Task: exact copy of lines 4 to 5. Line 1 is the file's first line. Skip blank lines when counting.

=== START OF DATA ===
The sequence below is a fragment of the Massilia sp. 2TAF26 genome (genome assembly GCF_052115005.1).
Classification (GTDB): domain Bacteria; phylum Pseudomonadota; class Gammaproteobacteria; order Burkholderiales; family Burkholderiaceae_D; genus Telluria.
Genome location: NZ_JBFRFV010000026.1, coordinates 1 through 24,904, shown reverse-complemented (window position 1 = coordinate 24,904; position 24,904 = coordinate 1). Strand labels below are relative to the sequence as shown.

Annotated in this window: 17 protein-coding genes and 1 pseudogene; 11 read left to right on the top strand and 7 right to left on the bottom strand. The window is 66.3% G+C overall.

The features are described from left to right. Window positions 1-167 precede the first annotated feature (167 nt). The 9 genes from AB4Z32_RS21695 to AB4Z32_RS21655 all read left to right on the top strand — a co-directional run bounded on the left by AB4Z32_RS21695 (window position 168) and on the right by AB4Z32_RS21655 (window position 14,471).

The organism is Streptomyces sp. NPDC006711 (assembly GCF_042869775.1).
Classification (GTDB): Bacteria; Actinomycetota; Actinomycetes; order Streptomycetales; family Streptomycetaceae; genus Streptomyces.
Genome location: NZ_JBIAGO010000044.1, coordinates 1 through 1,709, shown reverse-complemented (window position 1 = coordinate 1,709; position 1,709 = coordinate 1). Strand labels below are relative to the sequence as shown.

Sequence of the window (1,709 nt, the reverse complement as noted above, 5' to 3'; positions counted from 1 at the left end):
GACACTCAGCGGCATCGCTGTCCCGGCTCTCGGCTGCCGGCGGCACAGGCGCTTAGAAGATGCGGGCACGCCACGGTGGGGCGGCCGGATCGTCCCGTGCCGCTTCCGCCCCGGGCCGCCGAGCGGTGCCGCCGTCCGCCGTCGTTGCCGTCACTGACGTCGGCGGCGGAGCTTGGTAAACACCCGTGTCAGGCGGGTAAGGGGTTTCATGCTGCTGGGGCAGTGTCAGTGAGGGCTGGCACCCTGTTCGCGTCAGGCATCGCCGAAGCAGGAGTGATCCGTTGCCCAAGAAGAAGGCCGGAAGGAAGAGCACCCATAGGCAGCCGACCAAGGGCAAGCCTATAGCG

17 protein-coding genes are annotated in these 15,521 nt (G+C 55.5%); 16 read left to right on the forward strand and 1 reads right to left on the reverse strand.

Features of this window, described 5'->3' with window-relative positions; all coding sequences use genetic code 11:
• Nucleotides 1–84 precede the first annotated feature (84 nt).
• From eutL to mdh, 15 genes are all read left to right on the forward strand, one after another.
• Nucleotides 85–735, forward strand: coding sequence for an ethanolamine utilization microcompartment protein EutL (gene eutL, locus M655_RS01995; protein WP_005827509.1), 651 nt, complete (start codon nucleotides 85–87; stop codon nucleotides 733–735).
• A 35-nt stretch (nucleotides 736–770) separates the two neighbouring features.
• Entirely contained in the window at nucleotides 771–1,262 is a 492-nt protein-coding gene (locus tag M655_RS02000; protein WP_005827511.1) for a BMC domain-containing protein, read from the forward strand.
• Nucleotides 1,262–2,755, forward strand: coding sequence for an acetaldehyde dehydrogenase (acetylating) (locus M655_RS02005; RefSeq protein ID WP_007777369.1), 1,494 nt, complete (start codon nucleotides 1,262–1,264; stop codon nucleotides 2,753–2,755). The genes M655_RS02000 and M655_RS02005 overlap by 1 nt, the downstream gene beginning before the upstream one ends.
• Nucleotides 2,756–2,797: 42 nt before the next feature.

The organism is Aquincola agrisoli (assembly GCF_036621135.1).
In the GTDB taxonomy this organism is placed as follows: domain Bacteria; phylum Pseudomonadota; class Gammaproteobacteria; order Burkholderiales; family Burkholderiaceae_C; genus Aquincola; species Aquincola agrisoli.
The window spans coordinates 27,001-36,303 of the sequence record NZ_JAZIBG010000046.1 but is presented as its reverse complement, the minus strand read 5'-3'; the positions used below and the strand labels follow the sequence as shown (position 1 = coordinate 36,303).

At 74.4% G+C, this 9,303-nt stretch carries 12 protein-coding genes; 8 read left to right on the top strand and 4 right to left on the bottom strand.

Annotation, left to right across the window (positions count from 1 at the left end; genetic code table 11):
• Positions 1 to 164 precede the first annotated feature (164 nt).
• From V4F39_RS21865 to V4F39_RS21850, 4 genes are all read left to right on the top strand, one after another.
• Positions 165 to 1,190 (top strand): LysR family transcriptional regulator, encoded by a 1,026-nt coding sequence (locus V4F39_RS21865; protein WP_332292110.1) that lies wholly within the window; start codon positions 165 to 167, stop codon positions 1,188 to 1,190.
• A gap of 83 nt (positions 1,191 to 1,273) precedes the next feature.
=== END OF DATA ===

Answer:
Annotated in this window: 17 protein-coding genes and 1 pseudogene; 11 read left to right on the top strand and 7 right to left on the bottom strand. The window is 66.3% G+C overall.

The features are described from left to right. Window positions 1-167 precede the first annotated feature (167 nt). The 9 genes from AB4Z32_RS21695 to AB4Z32_RS21655 all read left to right on the top strand — a co-directional run bounded on the left by AB4Z32_RS21695 (window position 168) and on the right by AB4Z32_RS21655 (window position 14,471).